Tendinitis in wrists: Causes, symptoms, exercises, and home remedies

Wrist tendinitis Wrist tendinitis is literally the inflammation of the wrist. This term can be a bit misleading, however, as studies have shown, there is in fact very little inflammation associated with the overuse of the wrist, which is what theoretically leads to the wrist tendinitis. Actually, the damage is more associated with the degeneration of collagen and the disorientation of other molecules and fibers in the wrist area.

The wrist itself is formed by the joining of the longer radius and ulna bones with the smaller set of carpal bones. The wrist and what is referred to as the finger flexors make it possible for your wrist and fingers to bend forward. The wrist and what is called the finger extensors do the opposite. They straighten and bend back the wrist and fingers. All activities performed by the wrist and fingers owe its activity to these bones.

Wrist tendinitis causes


The primary cause of wrist tendinitis is overuse of that area. The constant or repetitive use of the wrist wears on the tendons. We see a lot of this with athletes playing sports that require them to continually use their wrist muscles. Sports such as golf and tennis are the main athletic culprits, with other sports such as gymnastics also contributing to this condition.

Although these types of injuries often occur in athletes, they are not limited to just this one group. Careers such as painting or landscaping, carpentry, or even the regular use of a hammer can cause wrist tendinitis. Even further, hobbies like gardening or sewing, or working on a computer all day contribute to the tendinitis pain in the wrist.

On other occasions, simply lifting something heavy or falling on your wrist can initiate tendinitis. On top of that, a medical history of back or shoulder pain is also a contributing factor to the onset of wrist tendinitis.

Wrist tendinitis signs and symptoms

Pain in the wrist area is probably the most telling sign of tendinitis in the wrist. If you regularly participate in the activities mentioned above and experience this pain, chances are, the tendinitis is the cause of that pain.

But there are other symptoms that point to possible wrist tendinitis. Swelling in the wrist area is one sign, a sort of grinding sensation when you move your wrist is another indication, and the warming or redness of tendons are considered precursors to wrist tendinitis.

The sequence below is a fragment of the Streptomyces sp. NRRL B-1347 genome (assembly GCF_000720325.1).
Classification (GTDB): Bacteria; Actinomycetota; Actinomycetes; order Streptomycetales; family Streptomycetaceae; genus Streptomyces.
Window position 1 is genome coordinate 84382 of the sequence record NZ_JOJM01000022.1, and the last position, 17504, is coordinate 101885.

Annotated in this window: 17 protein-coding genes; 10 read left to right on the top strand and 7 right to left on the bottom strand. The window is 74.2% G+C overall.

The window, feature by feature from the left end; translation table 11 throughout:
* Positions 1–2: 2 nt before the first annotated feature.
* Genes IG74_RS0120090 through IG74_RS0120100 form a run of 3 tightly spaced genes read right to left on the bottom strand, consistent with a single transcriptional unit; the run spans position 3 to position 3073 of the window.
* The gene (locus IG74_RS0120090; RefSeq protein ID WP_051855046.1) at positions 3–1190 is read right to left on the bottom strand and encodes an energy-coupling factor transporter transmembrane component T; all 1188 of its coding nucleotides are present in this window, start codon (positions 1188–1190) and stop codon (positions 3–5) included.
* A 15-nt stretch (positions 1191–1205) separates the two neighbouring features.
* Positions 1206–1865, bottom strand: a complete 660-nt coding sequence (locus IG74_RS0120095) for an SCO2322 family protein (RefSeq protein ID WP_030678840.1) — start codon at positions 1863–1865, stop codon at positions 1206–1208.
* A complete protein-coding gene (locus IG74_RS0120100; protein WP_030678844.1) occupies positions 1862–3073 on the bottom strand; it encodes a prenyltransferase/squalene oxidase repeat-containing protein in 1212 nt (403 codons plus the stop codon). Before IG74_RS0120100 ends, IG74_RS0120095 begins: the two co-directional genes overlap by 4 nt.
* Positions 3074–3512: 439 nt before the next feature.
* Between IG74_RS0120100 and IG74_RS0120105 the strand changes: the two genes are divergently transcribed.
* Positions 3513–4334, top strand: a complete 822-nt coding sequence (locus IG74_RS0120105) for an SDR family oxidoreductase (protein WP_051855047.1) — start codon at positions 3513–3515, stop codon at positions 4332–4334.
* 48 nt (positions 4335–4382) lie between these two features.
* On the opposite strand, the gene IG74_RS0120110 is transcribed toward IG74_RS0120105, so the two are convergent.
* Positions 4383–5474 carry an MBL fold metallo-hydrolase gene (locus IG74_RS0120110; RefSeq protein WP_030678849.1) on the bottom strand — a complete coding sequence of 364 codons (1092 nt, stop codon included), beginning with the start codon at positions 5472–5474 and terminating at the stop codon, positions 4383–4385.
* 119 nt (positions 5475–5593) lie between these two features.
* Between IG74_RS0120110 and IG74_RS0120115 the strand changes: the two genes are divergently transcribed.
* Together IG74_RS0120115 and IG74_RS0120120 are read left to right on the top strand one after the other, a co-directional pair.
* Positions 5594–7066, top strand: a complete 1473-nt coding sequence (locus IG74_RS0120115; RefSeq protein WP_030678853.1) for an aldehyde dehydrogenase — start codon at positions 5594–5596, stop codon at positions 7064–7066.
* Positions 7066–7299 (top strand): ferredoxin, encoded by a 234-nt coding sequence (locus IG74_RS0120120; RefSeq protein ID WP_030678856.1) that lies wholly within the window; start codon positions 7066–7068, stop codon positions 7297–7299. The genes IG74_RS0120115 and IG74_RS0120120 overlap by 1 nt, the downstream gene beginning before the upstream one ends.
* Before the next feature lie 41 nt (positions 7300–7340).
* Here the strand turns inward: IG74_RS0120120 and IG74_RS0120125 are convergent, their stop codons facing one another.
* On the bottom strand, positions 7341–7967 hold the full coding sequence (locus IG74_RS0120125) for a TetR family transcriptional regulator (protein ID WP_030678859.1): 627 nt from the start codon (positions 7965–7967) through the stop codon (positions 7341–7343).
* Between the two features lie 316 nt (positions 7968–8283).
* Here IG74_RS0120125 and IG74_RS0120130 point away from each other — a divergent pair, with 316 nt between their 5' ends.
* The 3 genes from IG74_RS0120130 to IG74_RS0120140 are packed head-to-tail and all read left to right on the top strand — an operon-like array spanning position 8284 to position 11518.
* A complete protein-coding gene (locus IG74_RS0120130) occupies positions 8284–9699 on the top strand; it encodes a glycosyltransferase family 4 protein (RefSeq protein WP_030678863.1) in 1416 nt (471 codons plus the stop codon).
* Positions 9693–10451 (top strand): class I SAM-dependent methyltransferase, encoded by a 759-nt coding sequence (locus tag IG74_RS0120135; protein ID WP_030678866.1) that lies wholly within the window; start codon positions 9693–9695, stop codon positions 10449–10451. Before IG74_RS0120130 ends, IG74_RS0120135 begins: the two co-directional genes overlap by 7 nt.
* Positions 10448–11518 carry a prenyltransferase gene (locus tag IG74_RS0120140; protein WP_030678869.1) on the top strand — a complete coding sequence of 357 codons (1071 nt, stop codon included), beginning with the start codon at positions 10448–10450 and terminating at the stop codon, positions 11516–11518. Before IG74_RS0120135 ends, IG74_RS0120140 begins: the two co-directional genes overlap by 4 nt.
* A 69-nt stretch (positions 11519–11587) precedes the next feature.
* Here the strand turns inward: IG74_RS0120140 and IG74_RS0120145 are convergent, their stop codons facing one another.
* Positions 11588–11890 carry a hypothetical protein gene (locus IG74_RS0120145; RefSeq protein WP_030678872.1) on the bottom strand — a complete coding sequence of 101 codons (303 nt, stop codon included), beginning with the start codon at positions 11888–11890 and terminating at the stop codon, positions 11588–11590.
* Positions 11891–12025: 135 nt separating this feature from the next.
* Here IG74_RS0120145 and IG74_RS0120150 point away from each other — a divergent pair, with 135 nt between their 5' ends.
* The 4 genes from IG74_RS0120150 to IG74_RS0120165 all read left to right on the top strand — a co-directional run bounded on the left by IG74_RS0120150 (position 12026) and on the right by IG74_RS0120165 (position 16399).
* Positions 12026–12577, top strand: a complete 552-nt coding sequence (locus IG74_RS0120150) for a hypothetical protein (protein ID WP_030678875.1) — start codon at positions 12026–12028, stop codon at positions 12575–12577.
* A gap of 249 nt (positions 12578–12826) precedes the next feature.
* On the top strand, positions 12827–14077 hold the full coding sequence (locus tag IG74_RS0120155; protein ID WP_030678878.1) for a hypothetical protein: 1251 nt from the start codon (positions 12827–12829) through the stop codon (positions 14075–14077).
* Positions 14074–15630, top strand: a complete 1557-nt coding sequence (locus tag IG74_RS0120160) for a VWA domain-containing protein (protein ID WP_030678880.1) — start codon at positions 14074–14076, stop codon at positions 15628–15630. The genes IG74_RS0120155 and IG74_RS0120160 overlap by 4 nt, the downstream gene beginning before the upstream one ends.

A physician should be able to decipher tendinitis by performing routine tests. Stretching the tendons will help precisely pinpoint the origins of the pain and help the doctor make more accurate suggestions for treatment. It’s important that you do not attempt to self-diagnose your condition. When dealing with tendons and muscles, the effects can linger and worsen if not treated properly. That can only happen with the proper diagnosis by a medical professional.

Treatment options for wrist tendinitis

Relieving wrist tendinitis can be achieved in several ways.

  • Immobilizing the wrist: Normally, the first step of treatment is placing the wrist in a splint or even a cast. This will prevent one of the primary causes of wrist tendinitis, which is repetitive movements, and help rest the tendons so the inflammation is given time to reduce.
  • Icing the area: Ice is good for two things. First, it helps increase the blood flow to the area. Next, it reduces any inflammation that may have arisen because of the tendinitis.
  • Medications to reduce inflammation: The inflammation of the tendons is typically what causes the most pain. Taking anti-inflammatory medication will help ease much of the pain and decrease any swelling.
  • Injection of cortisone: This is an option that should not be done too often. It works much like anti-inflammatory medication, except that the repeated use of cortisone can actually make the tendons weaker over time.
  • Surgery: The very last option is to have surgery on your wrist area to heal the tendinitis. Surgeons will either remove the inflamed tissue or release the tendon sheath responsible for pain.
  • Shockwave therapy: The use of high-energy sound waves to the site of inflammation to relieve pain.
  • Autologous blood injections: Using the patient’s own blood to be injected into the area near the damaged tendons. This treatment is believed to promote the healing process.

Exercises for wrist tendinitis

Exercising the affected wrist area is fairly simple and straightforward. Wrist bends, wrist rotations, and side wrist bends done twice a day should be enough. The key is to be consistent and not skip any days of therapy. The following are some exercise you can try right now.

Wrist stretches: There are several exercises you can to do stretch the wrist. The simplest one is to gently roll your wrists in a clockwise fashion for 15 seconds and then reverse, do this for as long as you see fit. Another wrist exercise is to hold one hand in front of you with palms facing outward and then, with the other hand, gently ease the fingers of the outstretched hand backward, feeling the stretch as you do so.